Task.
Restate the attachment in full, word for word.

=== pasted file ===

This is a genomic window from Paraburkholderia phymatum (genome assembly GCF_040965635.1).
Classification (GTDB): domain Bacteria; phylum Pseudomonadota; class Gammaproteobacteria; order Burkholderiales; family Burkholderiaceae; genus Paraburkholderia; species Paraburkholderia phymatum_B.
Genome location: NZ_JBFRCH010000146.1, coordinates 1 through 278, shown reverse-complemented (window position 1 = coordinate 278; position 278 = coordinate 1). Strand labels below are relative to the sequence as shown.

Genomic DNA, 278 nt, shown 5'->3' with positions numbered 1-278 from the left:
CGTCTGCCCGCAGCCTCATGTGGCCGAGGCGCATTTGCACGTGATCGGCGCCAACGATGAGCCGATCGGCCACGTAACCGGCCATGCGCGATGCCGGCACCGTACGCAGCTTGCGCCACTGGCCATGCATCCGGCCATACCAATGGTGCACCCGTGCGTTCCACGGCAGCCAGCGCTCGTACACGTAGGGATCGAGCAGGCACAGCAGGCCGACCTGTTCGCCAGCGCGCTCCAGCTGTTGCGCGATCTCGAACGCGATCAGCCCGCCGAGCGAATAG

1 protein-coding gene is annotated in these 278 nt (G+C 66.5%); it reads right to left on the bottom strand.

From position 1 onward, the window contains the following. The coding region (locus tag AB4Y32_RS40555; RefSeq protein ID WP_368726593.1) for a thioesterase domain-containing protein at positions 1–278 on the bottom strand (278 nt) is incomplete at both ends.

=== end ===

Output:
This is a genomic window from Paraburkholderia phymatum (genome assembly GCF_040965635.1).
Classification (GTDB): domain Bacteria; phylum Pseudomonadota; class Gammaproteobacteria; order Burkholderiales; family Burkholderiaceae; genus Paraburkholderia; species Paraburkholderia phymatum_B.
Genome location: NZ_JBFRCH010000146.1, coordinates 1 through 278, shown reverse-complemented (window position 1 = coordinate 278; position 278 = coordinate 1). Strand labels below are relative to the sequence as shown.

Genomic DNA, 278 nt, shown 5'->3' with positions numbered 1-278 from the left:
CGTCTGCCCGCAGCCTCATGTGGCCGAGGCGCATTTGCACGTGATCGGCGCCAACGATGAGCCGATCGGCCACGTAACCGGCCATGCGCGATGCCGGCACCGTACGCAGCTTGCGCCACTGGCCATGCATCCGGCCATACCAATGGTGCACCCGTGCGTTCCACGGCAGCCAGCGCTCGTACACGTAGGGATCGAGCAGGCACAGCAGGCCGACCTGTTCGCCAGCGCGCTCCAGCTGTTGCGCGATCTCGAACGCGATCAGCCCGCCGAGCGAATAG

1 protein-coding gene is annotated in these 278 nt (G+C 66.5%); it reads right to left on the bottom strand.

From position 1 onward, the window contains the following. The coding region (locus tag AB4Y32_RS40555; RefSeq protein ID WP_368726593.1) for a thioesterase domain-containing protein at positions 1–278 on the bottom strand (278 nt) is incomplete at both ends.